Fred
There's been some stuff

There's been some stuff recently on libcom about sexuality and gender.  I'm not sure I really know what's meant by "gender". And even some of those who talk about it seem unsure exactly.  Somebody even suggested that gender precedes sexual awareness.  Does this mean that children (and others) may feel insecure in, or unsure of, the gender doled out to them by interaction with others, or by Mother Nature herself.  (Why do we assume she's female?)  How many genders can there be? Does a person remain attached to one particular gender or move around inside a variety?  When a boy I recall not wanting to grow into a man because they were always being recruited for and by and large killed in the Second World War.  I had other more secretive reasons too.  I really thought I wasn't up to "being a man".  Does this reflect an unacknowledged imposition by capitalist society of gender roles?  I used to think that the idea of gender was spawned by one's biological label as either male or female. But I dont think thats right anymore.  In fact I find it all very confusing. Nowadays, the bourgeoisie in a sudden outburst of generosity of spirit, has said its okay to be homosexual.  Not everywhere of course. Not in Russia and certain African countries.  But the question of sexual preference appears a simple matter in comparison to questions of gender. Is gender all about role play, or self-protection, or imaginative projections?  Is it the product of some deep, largely unknown, psychological process?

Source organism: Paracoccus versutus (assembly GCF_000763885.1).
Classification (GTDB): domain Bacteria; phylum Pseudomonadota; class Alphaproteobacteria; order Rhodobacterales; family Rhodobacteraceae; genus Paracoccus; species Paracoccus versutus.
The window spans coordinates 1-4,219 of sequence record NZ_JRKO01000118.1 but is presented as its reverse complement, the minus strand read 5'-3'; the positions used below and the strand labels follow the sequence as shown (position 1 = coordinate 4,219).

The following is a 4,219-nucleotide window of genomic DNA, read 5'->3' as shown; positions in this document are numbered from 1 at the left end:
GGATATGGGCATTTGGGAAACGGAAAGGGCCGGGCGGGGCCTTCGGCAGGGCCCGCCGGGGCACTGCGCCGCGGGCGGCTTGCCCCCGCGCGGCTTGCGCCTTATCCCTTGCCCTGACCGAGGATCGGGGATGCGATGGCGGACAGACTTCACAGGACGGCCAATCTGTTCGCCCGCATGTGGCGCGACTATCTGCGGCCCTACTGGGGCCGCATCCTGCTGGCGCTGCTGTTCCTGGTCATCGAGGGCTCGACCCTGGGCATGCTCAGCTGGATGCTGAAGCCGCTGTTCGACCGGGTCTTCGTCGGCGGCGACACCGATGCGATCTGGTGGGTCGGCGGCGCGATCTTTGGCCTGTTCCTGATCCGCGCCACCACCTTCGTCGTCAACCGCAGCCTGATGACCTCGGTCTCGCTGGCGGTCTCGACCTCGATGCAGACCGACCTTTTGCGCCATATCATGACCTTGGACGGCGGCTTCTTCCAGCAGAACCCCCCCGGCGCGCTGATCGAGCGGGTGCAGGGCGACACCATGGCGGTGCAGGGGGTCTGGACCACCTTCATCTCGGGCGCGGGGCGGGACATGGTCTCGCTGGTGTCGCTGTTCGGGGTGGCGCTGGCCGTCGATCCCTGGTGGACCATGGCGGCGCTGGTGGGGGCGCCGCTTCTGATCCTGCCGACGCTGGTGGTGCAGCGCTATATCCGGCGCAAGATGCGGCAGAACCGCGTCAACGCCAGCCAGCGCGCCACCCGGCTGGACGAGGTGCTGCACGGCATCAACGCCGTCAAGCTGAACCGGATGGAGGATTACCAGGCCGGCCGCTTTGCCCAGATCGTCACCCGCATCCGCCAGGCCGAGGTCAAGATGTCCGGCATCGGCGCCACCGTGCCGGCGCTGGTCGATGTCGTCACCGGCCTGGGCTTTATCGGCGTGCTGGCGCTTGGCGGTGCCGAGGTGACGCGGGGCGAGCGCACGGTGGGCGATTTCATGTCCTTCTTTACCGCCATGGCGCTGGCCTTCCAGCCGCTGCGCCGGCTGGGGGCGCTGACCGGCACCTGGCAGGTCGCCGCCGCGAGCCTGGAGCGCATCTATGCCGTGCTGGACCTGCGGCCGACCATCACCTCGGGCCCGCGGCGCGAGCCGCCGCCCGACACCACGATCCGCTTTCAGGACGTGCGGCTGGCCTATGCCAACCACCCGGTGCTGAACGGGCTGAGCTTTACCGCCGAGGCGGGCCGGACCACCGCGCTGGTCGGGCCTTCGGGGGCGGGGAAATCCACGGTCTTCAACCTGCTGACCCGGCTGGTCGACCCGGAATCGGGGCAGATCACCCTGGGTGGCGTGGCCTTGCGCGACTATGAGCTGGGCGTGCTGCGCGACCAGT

The ICC has pointed out elsewhere in an article, that we probably have to wait for communism before beginning to understand the true  reality of human sexuality.   Does that mean that when we do  the concept of gender will disappear? 

jk1921
Gender is a socially

Gender is a socially constructed bifurcation of society into different roles or positions. It is not the same as biological sex. It often has (or has had) implications in the labor market, i.e. in the construction of "feminized labor." Of course, today not everyone who does feminized labor is bilogically female. Many maleimmigrants preform this kind of work--care work in nursing home, etc. The reproduction of feminizied labor is even a problem within the revolutionary organization itself, as certain "contributions" are valued over others. Overtly political tasks are given more status than reproductive ones (like translating, etc.). Its something we have to watch out for.

Fred
Thanks jk.  Are you saying

Thanks jk.  Are you saying that the concept "gender"  is really an invention of capitalism? 

jk1921
No

Fred wrote:

Thanks jk.  Are you saying that the concept "gender"  is really an invention of capitalism? 

 

No, but it has something to do with it now for sure. Gender roles have been around for awhile. The questions is does captialism require this kind of bifurcation or can it exist without it? You could ask the same thing about racism, homophobia, etc.

Fred
gender roles